Clach Mhic Leoid, as this standing stone is known in Gaelic, is one of many such stones in Scotland. Just in the Outer Hebrides archipelago, visitors can find what is likely the country’s tallest stone, alongside one of the most famous groups of standing stones. Macleod’s Stone is different from these, however, as it is located in plain view of some of the characteristically powder-fine sands and turquoise waters of many Hebridean beaches.
The stone is closest to Traigh Iar beach, with Traigh Nisabost not far away. These two are often grouped with Luskentyre Beach as probably the most famous landscapes of the Isle of Harris. It is this backdrop that makes Clach Mhic Leoid stand out from practically any other standing stone in Scotland. In addition to the backdrop, Macleod’s Stone also happens to overlook a golf course, making it a pinnacle of Scottish-ness.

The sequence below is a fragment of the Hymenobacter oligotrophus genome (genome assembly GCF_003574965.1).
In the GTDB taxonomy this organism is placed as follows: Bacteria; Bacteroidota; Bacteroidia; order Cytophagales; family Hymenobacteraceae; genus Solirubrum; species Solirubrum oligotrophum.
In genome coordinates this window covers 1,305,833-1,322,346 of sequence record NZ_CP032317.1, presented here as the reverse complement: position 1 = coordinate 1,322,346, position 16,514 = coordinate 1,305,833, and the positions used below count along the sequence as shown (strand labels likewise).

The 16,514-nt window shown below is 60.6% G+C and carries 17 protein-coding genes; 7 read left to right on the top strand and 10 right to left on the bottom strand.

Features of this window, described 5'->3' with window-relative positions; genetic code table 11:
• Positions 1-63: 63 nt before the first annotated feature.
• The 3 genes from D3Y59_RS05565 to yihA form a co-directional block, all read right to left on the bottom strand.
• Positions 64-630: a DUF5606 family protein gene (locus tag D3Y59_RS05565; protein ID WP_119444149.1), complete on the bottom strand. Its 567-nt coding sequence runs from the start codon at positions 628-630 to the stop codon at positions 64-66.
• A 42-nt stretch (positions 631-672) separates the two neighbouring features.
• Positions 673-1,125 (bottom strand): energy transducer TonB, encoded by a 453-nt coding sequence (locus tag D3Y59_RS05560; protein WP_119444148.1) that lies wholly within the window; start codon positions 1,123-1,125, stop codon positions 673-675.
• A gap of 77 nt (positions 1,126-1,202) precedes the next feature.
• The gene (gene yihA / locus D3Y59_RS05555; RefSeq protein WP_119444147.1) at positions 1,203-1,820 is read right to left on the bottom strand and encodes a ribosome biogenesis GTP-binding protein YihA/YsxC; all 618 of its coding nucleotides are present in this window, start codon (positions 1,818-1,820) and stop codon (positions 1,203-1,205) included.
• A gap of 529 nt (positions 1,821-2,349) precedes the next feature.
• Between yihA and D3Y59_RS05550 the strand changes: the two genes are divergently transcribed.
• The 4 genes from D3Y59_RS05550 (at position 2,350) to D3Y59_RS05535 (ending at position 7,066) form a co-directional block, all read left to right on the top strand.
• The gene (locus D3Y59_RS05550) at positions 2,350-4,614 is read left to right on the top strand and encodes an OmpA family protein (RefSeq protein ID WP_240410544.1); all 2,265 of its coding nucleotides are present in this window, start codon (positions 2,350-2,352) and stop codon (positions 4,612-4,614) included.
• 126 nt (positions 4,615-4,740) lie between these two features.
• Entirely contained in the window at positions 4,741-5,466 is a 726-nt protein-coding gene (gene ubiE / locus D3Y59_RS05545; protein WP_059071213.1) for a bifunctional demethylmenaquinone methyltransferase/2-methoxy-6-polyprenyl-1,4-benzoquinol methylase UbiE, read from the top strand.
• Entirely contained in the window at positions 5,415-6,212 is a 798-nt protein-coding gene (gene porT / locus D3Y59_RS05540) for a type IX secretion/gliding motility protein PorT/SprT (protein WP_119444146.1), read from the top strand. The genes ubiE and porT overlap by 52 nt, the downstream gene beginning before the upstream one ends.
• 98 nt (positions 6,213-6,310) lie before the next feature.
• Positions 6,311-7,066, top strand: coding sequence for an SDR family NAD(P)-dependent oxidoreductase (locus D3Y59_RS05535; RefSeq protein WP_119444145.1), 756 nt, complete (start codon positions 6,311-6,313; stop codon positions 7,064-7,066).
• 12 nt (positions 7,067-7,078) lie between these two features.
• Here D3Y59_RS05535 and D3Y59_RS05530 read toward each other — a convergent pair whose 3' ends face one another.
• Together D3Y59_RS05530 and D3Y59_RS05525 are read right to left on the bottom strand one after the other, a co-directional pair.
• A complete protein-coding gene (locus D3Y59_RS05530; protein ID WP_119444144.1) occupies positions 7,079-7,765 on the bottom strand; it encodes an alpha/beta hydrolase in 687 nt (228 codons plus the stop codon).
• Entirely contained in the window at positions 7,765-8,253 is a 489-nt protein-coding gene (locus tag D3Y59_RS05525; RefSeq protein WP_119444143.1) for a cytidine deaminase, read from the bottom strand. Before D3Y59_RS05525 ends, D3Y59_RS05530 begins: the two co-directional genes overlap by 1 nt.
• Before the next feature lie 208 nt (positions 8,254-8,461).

While the actual MacLeod clan traces its origins to the legendary 13th-century ancestor known as Leod, the stone itself predates his existence. It has been dated to the prehistoric Neolithic period and is believed to have been part of rituals, including funerary rites. A ring of ground-level stones around the main stone is thought to show the remnants of a cairn.